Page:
A sketch of a ‘labour approach’ to forced labour? Highlights from our community
By Marja Paavilainen, former Chief Technical Adviser, ILO Forced Labour Action in the Asian Region (FLARE project)
It is nearly two years since the launch of the AP-Forced Labour Net. Now, our Community of Practice is preparing to take an indefinite break, and it is a good time to look at some of the highlights of our community.
When we started, the AP-Forced Labour Net had an open agenda that allowed it to respond to the needs of the community. Looking back a common thread however emerges in the different contributions by our community members. These contributions have together sketched out a strategy, which can be called a “labour approach” to forced labour. Let me draw together some of these threads.
The main feature of a labour approach to forced labour – or trafficking in persons or slavery, if those are your preferred terms – is that, as the term suggests, it sees these atrocious practices primarily as labour issues. That is, as criminal labour practices existing on the fringes of our labour markets. Therefore, rather than only emphasizing finding and prosecuting individuals at fault, the labour approach puts an emphasis on addressing the structural or systemic factors in our labour markets that make women, men and children vulnerable to forced labour.
Our community kicked off with an online discussion, What is forced labour, trafficking in persons and slavery: Do definitions matter, and why?, which looked precisely at the question of how we understand forced labour and related forms of exploitation. Many discussants called for a cohesive response that addresses the connection between labour practices and criminal exploitation. This linkage was further discussed from a legal perspective by Tim De Meyer in his blog Exploitation vs. forced labour – What can we learn from international labour standards?
What, then, are those structural factors making women, men and children vulnerable to forced labour? Examples shared in our community include poor labour protection in at-risk industries, restrictive migration policies, fraudulent recruitment practices, and a deeply-rooted culture of exploitation of minority or underprivileged segments of society. In her blog, Creating the choices needed to end forced labour and child labour, Simrin Singh noted that reducing these vulnerabilities requires creating “real choices” out of forced labour, and shared examples of actions that have helped create such real choices. Practical examples were similarly shared by community members during the online discussions, Fair recruitment, how can we make it work? and Eradicating Forced and Child Labour from the Supply Chains: How to Institute Real Change?
Looking from a labour perspective, what is most important in helping victims of forced labour? One key point is access to compensation to recover unpaid wages, restore justice and prevent re-trafficking. In her blog Money talks: Why compensation could be the best tool in the fight to combat forced labour Anna Olsen looked at forced labour from an exploited individual’s perspective, and noted that in reality access to compensation remains a distant dream for many victims of forced labour. A number of distressing stories of exploited migrant workers, and challenges in helping them, were similarly shared by participants in our Online course on preventing and addressing forced labour and trafficking in persons in East and South-East Asia.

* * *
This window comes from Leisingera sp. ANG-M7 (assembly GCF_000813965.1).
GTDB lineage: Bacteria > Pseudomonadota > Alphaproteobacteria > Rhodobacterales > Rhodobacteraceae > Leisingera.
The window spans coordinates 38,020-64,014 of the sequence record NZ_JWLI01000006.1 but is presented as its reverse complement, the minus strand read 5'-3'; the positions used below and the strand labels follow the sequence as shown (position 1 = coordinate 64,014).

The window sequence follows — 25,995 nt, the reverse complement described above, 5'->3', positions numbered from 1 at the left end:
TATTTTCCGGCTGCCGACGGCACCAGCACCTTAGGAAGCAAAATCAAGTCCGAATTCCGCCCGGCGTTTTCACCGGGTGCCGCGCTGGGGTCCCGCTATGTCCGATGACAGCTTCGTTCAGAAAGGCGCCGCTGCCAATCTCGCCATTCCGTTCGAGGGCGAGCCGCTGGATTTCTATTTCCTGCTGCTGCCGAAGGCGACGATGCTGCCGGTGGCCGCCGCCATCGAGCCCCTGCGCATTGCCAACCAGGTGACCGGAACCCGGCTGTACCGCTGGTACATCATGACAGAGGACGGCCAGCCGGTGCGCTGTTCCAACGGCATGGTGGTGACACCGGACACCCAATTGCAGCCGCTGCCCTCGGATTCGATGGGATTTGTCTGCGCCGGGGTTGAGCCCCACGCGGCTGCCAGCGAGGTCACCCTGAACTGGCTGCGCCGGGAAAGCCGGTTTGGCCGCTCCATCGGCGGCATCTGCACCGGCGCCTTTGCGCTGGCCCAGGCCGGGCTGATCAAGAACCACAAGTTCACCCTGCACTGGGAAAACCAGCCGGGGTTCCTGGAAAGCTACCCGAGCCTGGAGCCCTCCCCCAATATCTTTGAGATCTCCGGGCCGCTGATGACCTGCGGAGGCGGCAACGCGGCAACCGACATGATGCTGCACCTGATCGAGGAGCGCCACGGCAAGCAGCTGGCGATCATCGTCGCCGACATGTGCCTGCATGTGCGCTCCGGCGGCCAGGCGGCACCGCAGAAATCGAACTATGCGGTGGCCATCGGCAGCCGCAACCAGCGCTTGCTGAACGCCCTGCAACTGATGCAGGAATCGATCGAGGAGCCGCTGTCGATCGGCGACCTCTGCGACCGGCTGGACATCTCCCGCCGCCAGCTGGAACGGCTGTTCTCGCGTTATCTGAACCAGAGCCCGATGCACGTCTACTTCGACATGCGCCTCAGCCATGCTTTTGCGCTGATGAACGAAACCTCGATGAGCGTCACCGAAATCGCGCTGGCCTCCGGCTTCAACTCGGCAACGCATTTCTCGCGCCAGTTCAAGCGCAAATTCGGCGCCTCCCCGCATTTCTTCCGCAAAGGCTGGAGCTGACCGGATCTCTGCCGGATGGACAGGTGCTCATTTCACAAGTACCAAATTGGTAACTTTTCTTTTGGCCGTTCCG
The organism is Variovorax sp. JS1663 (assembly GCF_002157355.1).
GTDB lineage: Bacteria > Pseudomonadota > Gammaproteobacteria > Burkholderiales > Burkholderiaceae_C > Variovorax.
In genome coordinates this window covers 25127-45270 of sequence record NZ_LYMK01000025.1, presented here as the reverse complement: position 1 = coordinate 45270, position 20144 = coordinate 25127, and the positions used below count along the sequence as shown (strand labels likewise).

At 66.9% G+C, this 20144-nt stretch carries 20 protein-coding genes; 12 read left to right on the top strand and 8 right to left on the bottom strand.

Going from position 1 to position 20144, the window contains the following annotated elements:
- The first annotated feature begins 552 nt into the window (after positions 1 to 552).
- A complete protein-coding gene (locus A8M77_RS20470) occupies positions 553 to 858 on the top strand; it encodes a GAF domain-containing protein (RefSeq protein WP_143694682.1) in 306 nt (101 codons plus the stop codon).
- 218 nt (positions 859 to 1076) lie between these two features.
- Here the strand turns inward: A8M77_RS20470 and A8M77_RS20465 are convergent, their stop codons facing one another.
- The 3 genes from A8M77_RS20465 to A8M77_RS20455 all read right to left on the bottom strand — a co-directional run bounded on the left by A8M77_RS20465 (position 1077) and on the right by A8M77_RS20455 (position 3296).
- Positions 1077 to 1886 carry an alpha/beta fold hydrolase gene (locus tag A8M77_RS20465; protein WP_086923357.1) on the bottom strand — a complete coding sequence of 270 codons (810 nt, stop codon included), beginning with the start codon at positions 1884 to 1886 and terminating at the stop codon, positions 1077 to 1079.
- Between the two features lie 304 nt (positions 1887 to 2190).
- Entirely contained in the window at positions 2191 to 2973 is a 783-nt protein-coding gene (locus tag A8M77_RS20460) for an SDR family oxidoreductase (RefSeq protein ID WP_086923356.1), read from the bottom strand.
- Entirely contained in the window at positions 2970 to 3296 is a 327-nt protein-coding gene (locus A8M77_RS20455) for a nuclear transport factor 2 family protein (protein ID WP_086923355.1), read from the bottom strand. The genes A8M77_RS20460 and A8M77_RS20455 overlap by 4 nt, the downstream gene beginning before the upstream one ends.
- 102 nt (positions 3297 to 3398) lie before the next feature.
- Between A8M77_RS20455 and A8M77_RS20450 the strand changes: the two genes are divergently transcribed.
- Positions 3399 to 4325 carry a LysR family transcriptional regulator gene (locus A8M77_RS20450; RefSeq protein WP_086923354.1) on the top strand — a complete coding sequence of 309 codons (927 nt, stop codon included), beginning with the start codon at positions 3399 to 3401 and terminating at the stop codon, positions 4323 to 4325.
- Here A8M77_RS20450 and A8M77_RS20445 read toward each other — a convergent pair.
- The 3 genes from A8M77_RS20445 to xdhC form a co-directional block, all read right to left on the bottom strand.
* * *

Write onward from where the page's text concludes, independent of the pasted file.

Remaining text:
Forced labour is a human rights issue, a labour issue and a crime prevention issue. But, it is also a trade issue and a business issue. Emerging trade and business perspectives and the “market” for respecting fundamental workers’ rights were discussed by Maurizio Bussi in his blog Entering a new era of economic integration and free trade: The importance of eradicating forced labour and human trafficking. Further practical examples of company and industry level action were, again, shared by our community members during the online discussion, Eradicating forced and child labour from the supply chains: How to institute real change?
Many organizations, including the ILO, have already for years applied the labour approach in their practical work. Recognition of its importance in the anti-trafficking debate has steadily gained strength over time.
Two international legal standards embodying this approach were adopted by the ILO tripartite constituents in June 2014, namely the Protocol of 2014 to the Forced Labour Convention, 1930, and the Recommendation supplementing it. Their adoption was the culmination of a long process, which Thetis Mangahas describes vividly in her blog Making history: The journey to modernize action against forced labour. Important background and country perspectives to the paradigm shift was also provided by Piyamal Pichaiwongse in her blog From rights to duties in protecting people against forced labour: Some observations from Myanmar and the ILC Forced Labour Committee.
The question then arises, is this labour approach to forced labour, trafficking in persons and slavery the “magic bullet” solution? Not entirely. Other approaches – primarily criminal justice and human right approaches – are significant and complementary pieces in the puzzle. As Beate Andrees noted in her blog Coherence or fragmentation? Towards joint action against forced labour, human trafficking and slavery, it is time to connect the dots and to move beyond fragmented approaches.
Debates on how to best address forced labour, trafficking and slavery will surely continue in the years to come, both online and offline. I hope that the exchange of ideas and views on AP- Forced Labour Net has contributed a little to our common understanding of these issues.